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It seems like an amazing admission in these times — that we still need coal to keep the lights on.
A high percentage of New Zealand’s electricity — about 80% — comes from renewable hydro or geothermal sources, should anyone need reminding of the fact. We have built a proud reputation for generating power from largely clean sources.
Yet the minute any extra pressure is placed on our creaking national grid, by constraints on generating plant, particularly when South Island hydro-electric lakes are low, or when there is high demand caused by a cold snap, we still have to reach for coal as our saviour.
Figures released this week by the Ministry of Business, Innovation and Employment provide a shocking example of this. In the first half of this year, more than 1 million tonnes of coal was burnt in New Zealand, a greater amount than used in any full-year since 2012.
Between April and June, 12% of the nation’s electricity came from burning coal, and in that quarter coal imports were the highest on record, at 632,000 tonnes.
The upshot of this is that renewable energy generation in the quarter dropped to 75%, the lowest since 2013 and more than 10 percentage points down on the highest recorded, in December 2019.
This amount of coal burning is an inconvenient truth for the Government and Energy Minister Megan Woods.
It is also embarrassing for a government which has expressly stated its desire to have 100% renewable electricity by 2030.
Unfortunately, the options to avoid coal when the hydro-lakes are low have been limited. While hydro and geothermal generation dropped 5% each in the June quarter, generation from gas was down 13%, due to what MBIE said was a ‘‘tightened gas supply’’ from the Pohokura gas field.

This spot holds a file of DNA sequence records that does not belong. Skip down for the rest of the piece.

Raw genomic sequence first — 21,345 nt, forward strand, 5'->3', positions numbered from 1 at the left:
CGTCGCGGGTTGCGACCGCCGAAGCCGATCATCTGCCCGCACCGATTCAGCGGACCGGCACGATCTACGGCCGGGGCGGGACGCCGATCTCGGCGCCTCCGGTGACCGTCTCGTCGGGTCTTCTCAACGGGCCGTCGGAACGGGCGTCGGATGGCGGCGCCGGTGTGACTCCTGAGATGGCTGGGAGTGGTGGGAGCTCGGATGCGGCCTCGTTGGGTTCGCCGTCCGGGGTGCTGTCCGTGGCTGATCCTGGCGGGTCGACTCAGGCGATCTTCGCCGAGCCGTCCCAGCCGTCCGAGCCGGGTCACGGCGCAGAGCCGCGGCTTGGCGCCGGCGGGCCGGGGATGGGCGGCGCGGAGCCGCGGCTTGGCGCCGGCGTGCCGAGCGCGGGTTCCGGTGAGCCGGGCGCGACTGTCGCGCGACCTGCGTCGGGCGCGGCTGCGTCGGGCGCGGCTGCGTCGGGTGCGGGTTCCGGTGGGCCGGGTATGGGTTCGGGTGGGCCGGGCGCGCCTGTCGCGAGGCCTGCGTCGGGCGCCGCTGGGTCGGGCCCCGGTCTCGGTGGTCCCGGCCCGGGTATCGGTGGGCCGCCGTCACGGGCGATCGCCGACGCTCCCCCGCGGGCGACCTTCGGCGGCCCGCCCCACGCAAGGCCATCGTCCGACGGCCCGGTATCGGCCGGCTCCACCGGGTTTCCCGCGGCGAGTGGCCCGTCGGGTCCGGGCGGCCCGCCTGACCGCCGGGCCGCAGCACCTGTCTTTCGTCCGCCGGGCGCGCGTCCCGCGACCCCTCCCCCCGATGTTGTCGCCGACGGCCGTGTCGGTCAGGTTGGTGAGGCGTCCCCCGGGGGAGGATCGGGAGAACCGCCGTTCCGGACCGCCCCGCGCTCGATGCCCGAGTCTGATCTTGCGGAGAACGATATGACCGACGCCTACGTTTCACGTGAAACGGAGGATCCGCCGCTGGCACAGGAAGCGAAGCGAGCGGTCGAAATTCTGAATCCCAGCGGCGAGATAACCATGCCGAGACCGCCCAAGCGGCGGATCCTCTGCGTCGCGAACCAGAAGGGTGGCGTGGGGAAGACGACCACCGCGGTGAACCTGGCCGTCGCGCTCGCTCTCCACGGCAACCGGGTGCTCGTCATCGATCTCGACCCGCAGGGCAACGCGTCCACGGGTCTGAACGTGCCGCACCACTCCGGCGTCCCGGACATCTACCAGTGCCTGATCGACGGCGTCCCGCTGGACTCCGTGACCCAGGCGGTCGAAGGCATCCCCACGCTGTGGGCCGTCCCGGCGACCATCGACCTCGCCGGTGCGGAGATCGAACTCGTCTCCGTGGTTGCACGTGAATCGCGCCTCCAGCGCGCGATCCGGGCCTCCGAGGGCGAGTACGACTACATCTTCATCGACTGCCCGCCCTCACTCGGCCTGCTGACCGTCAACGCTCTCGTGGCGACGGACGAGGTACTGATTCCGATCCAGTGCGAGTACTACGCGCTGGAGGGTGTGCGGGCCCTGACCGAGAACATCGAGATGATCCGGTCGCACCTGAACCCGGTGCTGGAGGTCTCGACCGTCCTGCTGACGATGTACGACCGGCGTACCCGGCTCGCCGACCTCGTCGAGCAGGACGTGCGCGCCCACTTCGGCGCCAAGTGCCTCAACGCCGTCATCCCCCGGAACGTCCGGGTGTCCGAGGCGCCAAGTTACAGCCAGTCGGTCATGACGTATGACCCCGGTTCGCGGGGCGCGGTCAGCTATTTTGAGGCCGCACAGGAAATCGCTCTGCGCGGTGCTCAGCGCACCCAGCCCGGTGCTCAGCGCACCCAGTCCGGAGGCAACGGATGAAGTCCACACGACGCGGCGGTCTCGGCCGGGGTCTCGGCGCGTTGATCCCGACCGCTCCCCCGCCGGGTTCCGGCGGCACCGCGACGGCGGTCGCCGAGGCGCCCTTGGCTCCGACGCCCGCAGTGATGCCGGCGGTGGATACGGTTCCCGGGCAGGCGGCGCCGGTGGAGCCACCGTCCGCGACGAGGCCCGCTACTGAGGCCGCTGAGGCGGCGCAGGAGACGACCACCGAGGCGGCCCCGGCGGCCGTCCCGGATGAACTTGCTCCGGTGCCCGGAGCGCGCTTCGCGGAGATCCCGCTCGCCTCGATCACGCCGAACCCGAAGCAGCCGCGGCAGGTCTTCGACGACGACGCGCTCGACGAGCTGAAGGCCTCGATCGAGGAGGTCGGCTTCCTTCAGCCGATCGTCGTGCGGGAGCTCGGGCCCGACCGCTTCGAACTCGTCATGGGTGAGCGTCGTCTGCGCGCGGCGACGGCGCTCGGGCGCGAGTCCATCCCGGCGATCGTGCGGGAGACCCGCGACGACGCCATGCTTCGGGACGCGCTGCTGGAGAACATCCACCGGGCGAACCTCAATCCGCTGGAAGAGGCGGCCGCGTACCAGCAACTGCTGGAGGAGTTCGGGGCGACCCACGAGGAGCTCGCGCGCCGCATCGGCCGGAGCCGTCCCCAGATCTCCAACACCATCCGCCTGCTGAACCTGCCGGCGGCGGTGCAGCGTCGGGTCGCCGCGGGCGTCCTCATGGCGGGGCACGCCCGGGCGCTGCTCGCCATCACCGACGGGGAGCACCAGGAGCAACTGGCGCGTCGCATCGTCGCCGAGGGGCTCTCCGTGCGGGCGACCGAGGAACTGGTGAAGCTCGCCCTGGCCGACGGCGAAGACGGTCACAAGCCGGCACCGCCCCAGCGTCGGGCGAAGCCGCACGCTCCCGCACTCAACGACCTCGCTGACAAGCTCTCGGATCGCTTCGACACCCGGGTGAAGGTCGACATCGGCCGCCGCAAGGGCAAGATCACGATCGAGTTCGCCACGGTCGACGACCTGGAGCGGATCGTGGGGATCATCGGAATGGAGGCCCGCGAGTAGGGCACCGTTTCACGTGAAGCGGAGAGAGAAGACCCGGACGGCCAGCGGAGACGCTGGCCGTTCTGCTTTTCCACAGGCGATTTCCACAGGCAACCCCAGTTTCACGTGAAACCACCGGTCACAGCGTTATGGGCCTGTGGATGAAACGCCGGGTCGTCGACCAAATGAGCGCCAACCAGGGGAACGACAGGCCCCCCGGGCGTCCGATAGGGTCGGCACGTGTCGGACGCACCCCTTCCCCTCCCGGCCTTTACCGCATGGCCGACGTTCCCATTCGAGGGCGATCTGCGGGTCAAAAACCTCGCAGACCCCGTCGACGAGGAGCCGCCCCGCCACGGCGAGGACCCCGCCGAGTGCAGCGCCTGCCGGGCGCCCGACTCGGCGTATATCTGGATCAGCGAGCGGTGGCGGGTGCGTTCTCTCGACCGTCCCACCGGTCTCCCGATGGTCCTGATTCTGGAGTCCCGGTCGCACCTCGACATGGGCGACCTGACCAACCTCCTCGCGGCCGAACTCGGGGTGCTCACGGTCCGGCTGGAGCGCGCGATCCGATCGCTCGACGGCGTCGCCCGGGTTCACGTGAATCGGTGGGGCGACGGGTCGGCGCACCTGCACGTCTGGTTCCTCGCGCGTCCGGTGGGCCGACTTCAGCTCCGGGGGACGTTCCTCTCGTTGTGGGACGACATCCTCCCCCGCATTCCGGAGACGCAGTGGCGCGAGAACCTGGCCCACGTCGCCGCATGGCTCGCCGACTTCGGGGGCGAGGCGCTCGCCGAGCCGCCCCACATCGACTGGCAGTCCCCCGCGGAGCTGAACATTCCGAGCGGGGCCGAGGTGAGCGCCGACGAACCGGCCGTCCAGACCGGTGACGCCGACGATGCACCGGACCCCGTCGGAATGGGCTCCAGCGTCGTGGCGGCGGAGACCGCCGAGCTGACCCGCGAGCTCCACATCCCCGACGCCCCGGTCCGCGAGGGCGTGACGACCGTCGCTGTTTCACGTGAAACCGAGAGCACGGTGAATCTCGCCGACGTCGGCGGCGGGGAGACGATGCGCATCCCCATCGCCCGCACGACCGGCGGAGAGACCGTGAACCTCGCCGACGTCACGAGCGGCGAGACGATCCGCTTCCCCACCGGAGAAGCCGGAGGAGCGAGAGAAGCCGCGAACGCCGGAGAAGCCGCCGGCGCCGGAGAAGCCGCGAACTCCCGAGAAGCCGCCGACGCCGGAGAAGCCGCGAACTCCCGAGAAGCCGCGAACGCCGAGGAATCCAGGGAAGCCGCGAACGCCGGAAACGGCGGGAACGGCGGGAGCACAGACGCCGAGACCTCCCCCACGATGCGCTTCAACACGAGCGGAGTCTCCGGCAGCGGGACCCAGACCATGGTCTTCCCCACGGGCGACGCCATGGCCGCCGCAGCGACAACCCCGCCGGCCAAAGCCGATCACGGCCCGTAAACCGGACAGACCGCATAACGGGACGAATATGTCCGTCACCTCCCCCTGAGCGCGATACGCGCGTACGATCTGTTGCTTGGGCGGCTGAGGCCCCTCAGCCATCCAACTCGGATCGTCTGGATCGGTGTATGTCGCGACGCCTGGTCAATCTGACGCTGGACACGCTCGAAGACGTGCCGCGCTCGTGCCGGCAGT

Gas has been acknowledged as a vital cog in the machine for New Zealand’s transition to a low-carbon economy and there are currently concerns that proposed legislation around it may affect the security of electricity supply.
One hundred percent renewable electricity is certainly the way to go.
But the recent bind is a reminder that we are a long way off it yet.
And that largely relying on water, wind and sun in a place with such changeable weather as New Zealand still leaves us at the mercy of coal if anything goes wrong.
And another thing . . .
What on earth is wrong with people these days?
Less than a week after the terrifying terror attack in the New Lynn supermarket, which left seven people injured and others traumatised, Countdown staff in a number of stores are reporting an increase in abuse from customers.
RNZ says the abuse has been both verbal and physical. Countdown spokeswoman Kiri Hannifin says it has resorted to body cameras to try to prevent violence and record any that does happen.
Sure, people have a lot on their minds at the moment, particularly those in Auckland where the Covid-19 Alert Level 4 lockdown continues. It is a very stressful time and the world seems like a pretty dark place some days.
But this kind of violence is appalling and totally unacceptable. Lowly-paid supermarket staff on the front line — many of them young people still at school or studying — should not have to deal with such repugnant behaviour.
It really makes a mockery of our ‘‘team of 5 million’’. Perhaps it is really only a team of, say, 4.95 million or so, with the remainder a morass of self-absorbed morons, just out for themselves.
The most charitable conclusion is we should feel sorry for these people because they are clearly lacking in the brains department and/or when it comes to empathy.
The alternative conclusion is they are simply nasty and inadequate, and do little themselves to contribute to a better, more understanding society.